SS9/14 – Valuation risk for insurers

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Update: on 20 November 2015 the PRA updated this supervisory statement to reflect the changes to the PRA Rulebook that will occur when the new Solvency II and non-Directive firm (NDF) regimes come into force on 1 January 2016. The statement is not addressed to firms within the scope of Solvency II who will need to value their assets in accordance with the Valuation Part of the PRA Rulebook and must have the necessary governance and internal controls in place to control their valuation risks. For the avoidance of doubt, Solvency II contains the same requirements covered in this statement. Paragraphs 1.1, 2.1 and 2.2 have been updated. The response to consultation feedback in paragraph 1.5 has been deleted, and is available for reference in the August 2014 version1.



This supervisory statement sets out the Prudential Regulation Authority’s (PRA’s) expectations of firms outside the scope of Solvency II from 1 January 2016, in relation to rules on the valuation of financial assets. Collectively, these firms are referred to as non-Directive firms (NDFs).


The statement seeks to reduce the risk to the PRA’s objectives caused by intended or unintended misstatement of values and hence misstatement of capital resources, by clarifying the PRA’s existing expectations. The statement is therefore designed to help the PRA meet its statutory objectives of promoting safety and soundness of the firms it regulates and, specifically for insurers, to contribute to securing an appropriate degree of protection for policyholders, along with its secondary objective; to promote effective competition.


The PRA’s public consultation2 on this statement ended on 11 July 2014. At consultation, the PRA considered the way in which the policy advances the PRA’s objectives, the impact on mutual, consistency with the Regulatory Principles3, the impact on equality and diversity and the costs and benefits of the proposed policy. The PRA’s findings on these issues are unchanged following consultation and the PRA’s consideration of the feedback received.



This statement does not represent a change of policy. Future clarifications or expectations on the topic of valuation risk may be added to the statement.

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PRA expectations regarding valuation uncertainty and prudent valuation


The PRA reminds governing bodies of NDFs to review their compliance with the Insurance Company – Overall Resources and Valuation Part of the PRA Rulebook on valuation uncertainty and prudent valuation and expects firms to have governance and processes in place to meet these requirements.


In order to comply with the Insurance Company – Overall Resources and Valuation Part of the PRA Rulebook, NDFs must monitor and manage valuation risk. This risk is often most material for portfolios of structured products or illiquid securities. In such cases, the insurers’ assessment and quantification of valuation uncertainty needs to be sufficiently robust and complete. Valuation uncertainty is the term used to refer to the existence, at the reporting date and time, of a range of plausible values for a financial instrument or portfolio of positions. Determining a prudent valuation requires an assessment of valuation uncertainty, which is a measure of valuation risk.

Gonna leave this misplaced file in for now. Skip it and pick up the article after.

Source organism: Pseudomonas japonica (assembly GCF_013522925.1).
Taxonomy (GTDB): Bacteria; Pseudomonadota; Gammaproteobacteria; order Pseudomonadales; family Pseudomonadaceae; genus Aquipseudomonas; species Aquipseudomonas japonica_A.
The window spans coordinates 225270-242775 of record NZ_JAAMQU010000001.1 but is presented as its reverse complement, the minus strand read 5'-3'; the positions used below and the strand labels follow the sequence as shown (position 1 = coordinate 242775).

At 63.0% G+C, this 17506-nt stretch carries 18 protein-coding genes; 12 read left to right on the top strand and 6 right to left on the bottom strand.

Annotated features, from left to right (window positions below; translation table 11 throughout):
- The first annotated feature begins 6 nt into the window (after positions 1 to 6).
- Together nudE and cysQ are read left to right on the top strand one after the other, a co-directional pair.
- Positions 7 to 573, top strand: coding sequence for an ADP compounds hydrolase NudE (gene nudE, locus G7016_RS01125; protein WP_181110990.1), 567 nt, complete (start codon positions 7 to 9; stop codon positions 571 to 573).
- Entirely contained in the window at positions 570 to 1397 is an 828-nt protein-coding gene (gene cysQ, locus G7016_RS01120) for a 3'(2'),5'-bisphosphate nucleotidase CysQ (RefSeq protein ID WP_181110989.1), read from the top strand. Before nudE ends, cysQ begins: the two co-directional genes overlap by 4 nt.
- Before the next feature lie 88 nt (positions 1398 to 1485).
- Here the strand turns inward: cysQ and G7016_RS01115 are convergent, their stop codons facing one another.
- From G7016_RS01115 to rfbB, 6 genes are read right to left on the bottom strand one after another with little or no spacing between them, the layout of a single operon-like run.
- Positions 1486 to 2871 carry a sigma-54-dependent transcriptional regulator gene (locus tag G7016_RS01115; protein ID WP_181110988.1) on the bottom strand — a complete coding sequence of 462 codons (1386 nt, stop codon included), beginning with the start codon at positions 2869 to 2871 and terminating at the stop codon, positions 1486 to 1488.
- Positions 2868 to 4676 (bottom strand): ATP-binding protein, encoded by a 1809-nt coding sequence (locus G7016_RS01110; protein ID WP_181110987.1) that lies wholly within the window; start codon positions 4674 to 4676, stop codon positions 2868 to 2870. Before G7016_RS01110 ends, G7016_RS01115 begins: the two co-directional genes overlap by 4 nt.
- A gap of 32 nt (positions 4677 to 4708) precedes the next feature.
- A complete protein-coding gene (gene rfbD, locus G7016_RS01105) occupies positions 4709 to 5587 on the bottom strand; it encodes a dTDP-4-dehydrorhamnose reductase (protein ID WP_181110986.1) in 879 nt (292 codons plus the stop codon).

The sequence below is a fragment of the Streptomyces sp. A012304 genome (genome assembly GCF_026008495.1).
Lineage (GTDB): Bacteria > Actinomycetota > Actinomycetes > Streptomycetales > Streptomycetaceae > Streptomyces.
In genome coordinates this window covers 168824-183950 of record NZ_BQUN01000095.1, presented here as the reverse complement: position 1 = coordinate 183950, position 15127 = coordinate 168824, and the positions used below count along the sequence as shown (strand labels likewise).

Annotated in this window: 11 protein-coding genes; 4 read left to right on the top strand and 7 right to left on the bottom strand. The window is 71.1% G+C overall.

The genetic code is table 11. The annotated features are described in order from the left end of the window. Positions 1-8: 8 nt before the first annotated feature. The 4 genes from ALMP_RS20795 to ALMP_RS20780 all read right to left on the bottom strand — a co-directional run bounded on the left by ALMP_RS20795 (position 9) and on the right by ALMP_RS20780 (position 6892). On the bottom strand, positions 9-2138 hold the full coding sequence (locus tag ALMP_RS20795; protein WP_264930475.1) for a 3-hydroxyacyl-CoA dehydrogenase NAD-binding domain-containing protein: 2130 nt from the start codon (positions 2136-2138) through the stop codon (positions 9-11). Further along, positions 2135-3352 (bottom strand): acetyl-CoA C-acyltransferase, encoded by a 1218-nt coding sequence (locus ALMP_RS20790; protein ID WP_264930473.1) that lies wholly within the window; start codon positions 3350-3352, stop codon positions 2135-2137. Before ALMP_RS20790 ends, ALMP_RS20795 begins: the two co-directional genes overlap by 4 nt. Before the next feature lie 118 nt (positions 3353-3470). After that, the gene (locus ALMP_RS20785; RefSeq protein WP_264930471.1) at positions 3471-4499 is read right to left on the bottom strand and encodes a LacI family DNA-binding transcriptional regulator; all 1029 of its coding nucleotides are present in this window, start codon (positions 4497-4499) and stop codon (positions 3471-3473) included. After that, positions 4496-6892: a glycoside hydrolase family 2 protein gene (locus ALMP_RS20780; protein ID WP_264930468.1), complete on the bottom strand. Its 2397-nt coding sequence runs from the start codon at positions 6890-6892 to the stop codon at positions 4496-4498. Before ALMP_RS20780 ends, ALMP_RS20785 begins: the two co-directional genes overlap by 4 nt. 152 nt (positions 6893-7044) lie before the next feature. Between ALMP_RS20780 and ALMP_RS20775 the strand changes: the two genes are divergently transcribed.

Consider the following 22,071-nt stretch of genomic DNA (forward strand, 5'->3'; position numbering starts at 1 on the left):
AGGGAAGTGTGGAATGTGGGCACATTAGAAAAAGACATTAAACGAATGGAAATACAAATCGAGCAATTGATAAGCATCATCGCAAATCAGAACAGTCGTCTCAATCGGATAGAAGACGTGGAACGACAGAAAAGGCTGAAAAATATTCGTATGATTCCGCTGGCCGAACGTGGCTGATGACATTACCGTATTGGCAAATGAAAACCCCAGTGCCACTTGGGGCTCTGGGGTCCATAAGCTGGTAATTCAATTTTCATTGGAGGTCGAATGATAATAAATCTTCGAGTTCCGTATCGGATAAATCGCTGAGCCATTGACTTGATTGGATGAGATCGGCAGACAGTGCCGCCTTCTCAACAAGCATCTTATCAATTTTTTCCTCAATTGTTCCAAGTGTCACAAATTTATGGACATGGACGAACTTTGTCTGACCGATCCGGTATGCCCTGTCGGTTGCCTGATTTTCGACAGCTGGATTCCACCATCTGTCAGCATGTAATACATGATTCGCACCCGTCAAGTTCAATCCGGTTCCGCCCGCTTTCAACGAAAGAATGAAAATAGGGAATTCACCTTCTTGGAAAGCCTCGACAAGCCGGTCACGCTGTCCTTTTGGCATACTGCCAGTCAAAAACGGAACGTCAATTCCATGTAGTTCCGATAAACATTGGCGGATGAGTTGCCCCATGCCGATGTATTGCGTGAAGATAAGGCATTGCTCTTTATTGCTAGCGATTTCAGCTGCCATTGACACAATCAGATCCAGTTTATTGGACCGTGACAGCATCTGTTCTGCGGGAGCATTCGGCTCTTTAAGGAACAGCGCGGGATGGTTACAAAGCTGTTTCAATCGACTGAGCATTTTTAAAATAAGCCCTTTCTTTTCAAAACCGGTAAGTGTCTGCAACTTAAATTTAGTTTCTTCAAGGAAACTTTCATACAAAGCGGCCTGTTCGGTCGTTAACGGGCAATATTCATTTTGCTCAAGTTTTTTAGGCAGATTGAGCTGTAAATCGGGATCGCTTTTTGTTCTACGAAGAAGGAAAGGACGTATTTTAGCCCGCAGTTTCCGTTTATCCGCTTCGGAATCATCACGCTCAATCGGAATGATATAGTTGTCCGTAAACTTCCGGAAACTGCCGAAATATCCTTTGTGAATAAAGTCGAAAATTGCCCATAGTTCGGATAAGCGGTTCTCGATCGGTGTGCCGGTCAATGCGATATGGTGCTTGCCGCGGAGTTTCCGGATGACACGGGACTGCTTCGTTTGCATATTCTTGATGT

The assessment and quantification of valuation uncertainty needs to be underpinned by adequate standards of financial asset valuation governance and control. This includes sufficient independence in valuing assets, adequate documentation of policies and procedures, appropriate control over valuation models (including an understanding of model assumptions and limitations), suitable management information and consistent governance between internally and externally managed funds. Where governance and control failings over asset valuations exist, the increased valuation uncertainty should be reflected in reporting on the affected portfolio.

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PRA expectations regarding client-supplied prices


One example of the governance and control failings referred to in paragraph 2.3, is the lack of appropriate controls around what are commonly referred to as ‘client-supplied’ prices.


For the purposes of this statement, the term ‘client-supplied’ prices, refers to prices or pricing inputs that are sourced by external valuation providers directly from their clients (insurers/investment managers/other relevant entities). Such prices, when received from external valuation providers, may have the appearance of being independent when they are not. We have seen utilisation of ‘client-supplied’ prices where the valuation function has been outsourced by an insurer, investment manager or other relevant entity.


The lack of independence inherent in ‘client-supplied’ prices may allow investment managers to manipulate their performance. In the absence of effective controls to highlight ‘client-supplied’ prices, insurers, investment managers or other relevant entities may be unable to identify and address the lack of independence and potential manipulation.


The PRA expects firms to monitor and limit their use of ‘client-supplied’ prices and to have clear visibility of all price sources used, in particular where ‘client-supplied’ prices are used in their valuations. The PRA expects that insurers and their investment managers will not supply their own prices or pricing inputs to external valuation providers without additional governance (eg appropriate sign-off) and documented justification.


In situations where practical alternatives to ‘client-supplied’ pricing are not available, the PRA expects to see robust controls including (but not limited to) independent price verification and reporting of the materiality of ‘client-supplied’ prices to senior management.

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